You might not know his name, or his face, but you certainly know his sax playing. Raphael Ravenscroft passed away on Sunday, Oct. 19, following a heart attack at age 60.

Ravenscroft laid down the iconic sax part on 'Baker Street,' the 1978 smash hit by Gerry Rafferty from his 'City To City' album. Though the record helped establish Rafferty, climbing just shy of the number one slot in both America and the U.K., Ravenscroft was simply doing his job as a session player.

"I think he was very proud of 'Baker Street' and that it made people feel good," his daughter, Scarlett, told the BBC. "You could tell from the way he played that he put his heart and soul into his music. I'm sure a lot of people will put on Baker Street and smile today." Though he did come to love the song he is most known for, in a 2011 interview, he admitted the song annoyed him -- but not for the reasons one might think. "I'm irritated because it's out of tune," Ravenscroft said. "It’s flat. By enough of a degree that it irritates me at best."

As an in-demand session player, he graced recordings by everyone from Abba and Marvin Gaye to Pink Floyd and Daft Punk. He also wrote a book, 'The Complete Saxophone Player,’ and became a tutor of music at York College in England.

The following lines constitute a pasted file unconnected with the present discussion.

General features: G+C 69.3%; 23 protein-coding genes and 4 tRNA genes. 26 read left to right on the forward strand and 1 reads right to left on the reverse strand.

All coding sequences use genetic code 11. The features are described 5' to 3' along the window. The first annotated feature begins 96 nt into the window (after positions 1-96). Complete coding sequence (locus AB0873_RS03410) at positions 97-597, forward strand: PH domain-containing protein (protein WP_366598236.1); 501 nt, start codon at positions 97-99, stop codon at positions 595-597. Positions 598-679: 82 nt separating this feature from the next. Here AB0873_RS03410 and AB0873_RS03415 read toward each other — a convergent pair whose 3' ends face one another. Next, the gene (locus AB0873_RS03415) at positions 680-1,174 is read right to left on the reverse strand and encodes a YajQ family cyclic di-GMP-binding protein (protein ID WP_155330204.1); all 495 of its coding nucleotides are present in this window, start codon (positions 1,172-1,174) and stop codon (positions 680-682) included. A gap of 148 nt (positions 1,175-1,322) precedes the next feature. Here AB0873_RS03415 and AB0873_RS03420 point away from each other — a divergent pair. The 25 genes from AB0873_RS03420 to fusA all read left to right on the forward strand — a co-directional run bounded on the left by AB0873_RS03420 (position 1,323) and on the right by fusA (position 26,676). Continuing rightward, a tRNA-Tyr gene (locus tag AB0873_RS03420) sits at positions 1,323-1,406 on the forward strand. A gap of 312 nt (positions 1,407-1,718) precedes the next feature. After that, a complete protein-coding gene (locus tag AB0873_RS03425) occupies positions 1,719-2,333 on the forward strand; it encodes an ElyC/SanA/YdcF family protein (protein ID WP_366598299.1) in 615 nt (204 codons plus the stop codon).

Though he never received any writing credit for 'Baker Street,' the sax part was his own creation. "There was a backing track and a guide vocal. I basically just played," he said in a 2010 interview. "There [were] these big gaps, and I just played ... It was just another job. The didn't have expectations, cause it was so unlike what was happening at the time."

His payment that fateful day was "standard union rate of £27.50 a session," according to Ravenscroft -- roughly just over $50. (That check initially bounced by the way.) From that point on, however, he was able to command around £5000 a session. "It changed me from being a second division player to being a top player." The song continues to earn an estimated $120,000 a year in royalties for Rafferty.